Adeel [34:34]: Hey, meal times, I mean, it's like 15, 20 minutes. You can deal with doing it separately, hopefully.

Rachael [34:39]: Yeah, it's just a shame that all blinking social occasions revolve around eating and drinking.

Adeel [34:46]: Yeah, I know. Not to pry a little bit, but your current, the romantic situation, was that any misophonia related? Any...

Rachael [34:55]: No, he was perfect on that front actually. This is the thing. The first thing I do when I meet a guy is assess their eating situation. When it gets to the stage of spending the night kind of thing, I'm like, oh my God, am I going to get through the night? Am I going to be able to sleep? Because it is a deal breaker. It just is. No, no, he was absolutely, he was practically perfect in every way. It just, for whatever reason, unbeknownst to me, hasn't quite worked out. It may well still work out. I'm in a fresh situation right now. So, yeah. But no, the boyfriend before was absolutely misophony related without a doubt. Okay, okay, gotcha. But yeah, it would never have worked for that reason, yeah. gotcha gotcha um interesting i'm just imagining uh people going on the first day and demanding to be to sleep together the first night just to hear how they sound and what his reaction would be so i went on a date last year um with this russian guy and we went out and uh we went i think we went i can't remember we were having burgers basically and i was that's a good test and i was literally in my head i was going oh tick oh yeah oh good yeah no he was passing all the tests so um yeah it's funny isn't it yeah it does make dating difficult gotta be honest it does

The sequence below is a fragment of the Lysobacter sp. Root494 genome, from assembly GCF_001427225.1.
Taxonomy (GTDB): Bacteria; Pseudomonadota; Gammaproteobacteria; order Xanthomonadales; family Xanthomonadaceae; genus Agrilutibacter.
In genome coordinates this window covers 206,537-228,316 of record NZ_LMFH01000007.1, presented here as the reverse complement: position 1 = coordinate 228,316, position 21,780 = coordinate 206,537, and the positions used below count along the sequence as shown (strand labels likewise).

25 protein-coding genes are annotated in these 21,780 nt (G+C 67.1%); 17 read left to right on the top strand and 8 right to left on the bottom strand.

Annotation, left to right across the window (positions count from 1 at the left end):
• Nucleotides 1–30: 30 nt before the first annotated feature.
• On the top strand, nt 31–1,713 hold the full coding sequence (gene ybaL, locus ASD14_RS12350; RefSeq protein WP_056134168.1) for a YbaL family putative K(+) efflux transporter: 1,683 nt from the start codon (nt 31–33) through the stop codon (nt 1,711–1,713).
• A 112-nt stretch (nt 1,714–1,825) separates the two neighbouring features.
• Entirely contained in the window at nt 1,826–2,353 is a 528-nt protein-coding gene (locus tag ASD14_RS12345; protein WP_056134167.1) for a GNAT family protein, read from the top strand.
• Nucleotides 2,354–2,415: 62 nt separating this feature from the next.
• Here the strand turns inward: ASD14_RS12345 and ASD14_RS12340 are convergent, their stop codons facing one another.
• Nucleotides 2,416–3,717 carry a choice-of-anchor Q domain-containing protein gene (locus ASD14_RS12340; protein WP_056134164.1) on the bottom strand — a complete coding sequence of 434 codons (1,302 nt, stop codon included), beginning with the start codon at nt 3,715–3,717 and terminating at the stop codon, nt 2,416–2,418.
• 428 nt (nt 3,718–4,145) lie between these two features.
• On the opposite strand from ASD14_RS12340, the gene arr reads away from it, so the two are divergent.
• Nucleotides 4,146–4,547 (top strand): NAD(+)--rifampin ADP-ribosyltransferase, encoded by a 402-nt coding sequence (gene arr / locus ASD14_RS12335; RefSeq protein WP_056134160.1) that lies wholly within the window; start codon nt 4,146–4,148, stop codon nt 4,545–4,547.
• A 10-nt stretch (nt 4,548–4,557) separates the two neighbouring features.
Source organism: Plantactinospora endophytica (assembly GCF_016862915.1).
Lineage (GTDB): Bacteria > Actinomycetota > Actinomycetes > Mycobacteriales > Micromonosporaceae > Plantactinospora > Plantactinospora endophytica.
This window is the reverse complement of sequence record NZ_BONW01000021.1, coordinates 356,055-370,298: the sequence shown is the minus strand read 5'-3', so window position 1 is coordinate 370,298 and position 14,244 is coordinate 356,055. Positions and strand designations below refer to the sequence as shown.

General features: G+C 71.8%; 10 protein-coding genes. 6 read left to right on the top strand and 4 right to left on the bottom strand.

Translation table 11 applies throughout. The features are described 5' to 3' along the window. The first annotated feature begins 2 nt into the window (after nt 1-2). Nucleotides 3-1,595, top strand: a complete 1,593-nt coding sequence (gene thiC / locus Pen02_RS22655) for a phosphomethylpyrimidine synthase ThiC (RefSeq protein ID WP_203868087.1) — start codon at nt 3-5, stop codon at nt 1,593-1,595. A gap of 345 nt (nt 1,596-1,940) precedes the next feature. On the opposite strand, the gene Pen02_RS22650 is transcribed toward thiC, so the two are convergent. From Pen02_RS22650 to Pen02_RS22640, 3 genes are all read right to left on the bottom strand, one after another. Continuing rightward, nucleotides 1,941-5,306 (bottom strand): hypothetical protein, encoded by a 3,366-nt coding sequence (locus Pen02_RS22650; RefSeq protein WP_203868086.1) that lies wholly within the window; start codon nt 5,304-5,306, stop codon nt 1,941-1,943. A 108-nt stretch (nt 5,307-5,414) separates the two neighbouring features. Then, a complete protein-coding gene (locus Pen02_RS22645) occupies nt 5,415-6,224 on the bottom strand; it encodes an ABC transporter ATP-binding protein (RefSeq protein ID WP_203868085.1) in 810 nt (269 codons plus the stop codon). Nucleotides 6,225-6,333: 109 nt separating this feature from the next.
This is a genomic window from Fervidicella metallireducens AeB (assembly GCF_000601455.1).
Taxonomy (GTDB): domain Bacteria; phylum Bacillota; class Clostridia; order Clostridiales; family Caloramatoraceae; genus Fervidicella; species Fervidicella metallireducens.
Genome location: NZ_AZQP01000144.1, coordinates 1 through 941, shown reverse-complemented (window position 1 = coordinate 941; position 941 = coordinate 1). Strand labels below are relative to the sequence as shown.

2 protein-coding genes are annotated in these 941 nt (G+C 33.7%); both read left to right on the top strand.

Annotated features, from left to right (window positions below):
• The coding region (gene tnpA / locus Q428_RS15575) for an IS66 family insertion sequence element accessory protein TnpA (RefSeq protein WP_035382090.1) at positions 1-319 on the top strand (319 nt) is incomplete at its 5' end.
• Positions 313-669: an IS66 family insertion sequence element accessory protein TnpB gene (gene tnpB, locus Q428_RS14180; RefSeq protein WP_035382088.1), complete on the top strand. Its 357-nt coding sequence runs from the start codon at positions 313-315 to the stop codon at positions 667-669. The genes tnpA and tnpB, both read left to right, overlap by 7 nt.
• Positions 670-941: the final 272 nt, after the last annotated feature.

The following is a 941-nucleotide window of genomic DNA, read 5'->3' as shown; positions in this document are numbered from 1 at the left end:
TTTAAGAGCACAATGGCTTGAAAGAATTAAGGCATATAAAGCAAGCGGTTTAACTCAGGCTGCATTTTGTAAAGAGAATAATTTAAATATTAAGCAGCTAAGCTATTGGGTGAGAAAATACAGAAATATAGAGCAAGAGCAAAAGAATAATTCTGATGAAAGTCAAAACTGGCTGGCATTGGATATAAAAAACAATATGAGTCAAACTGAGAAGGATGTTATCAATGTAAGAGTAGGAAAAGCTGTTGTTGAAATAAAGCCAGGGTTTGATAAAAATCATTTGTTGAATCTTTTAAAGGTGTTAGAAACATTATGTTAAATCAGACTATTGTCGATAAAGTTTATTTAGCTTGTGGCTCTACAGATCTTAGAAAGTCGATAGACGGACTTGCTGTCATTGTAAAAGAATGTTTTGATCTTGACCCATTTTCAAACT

Adeel [36:18]: yeah yeah interesting okay okay well best of luck to the to the future ones so at least now you have some experience on how to how to test them um interesting and then uh you said you said uh i jump around too by the way so um conversations but uh i've just i had made a note before you said your your downstairs neighbor was um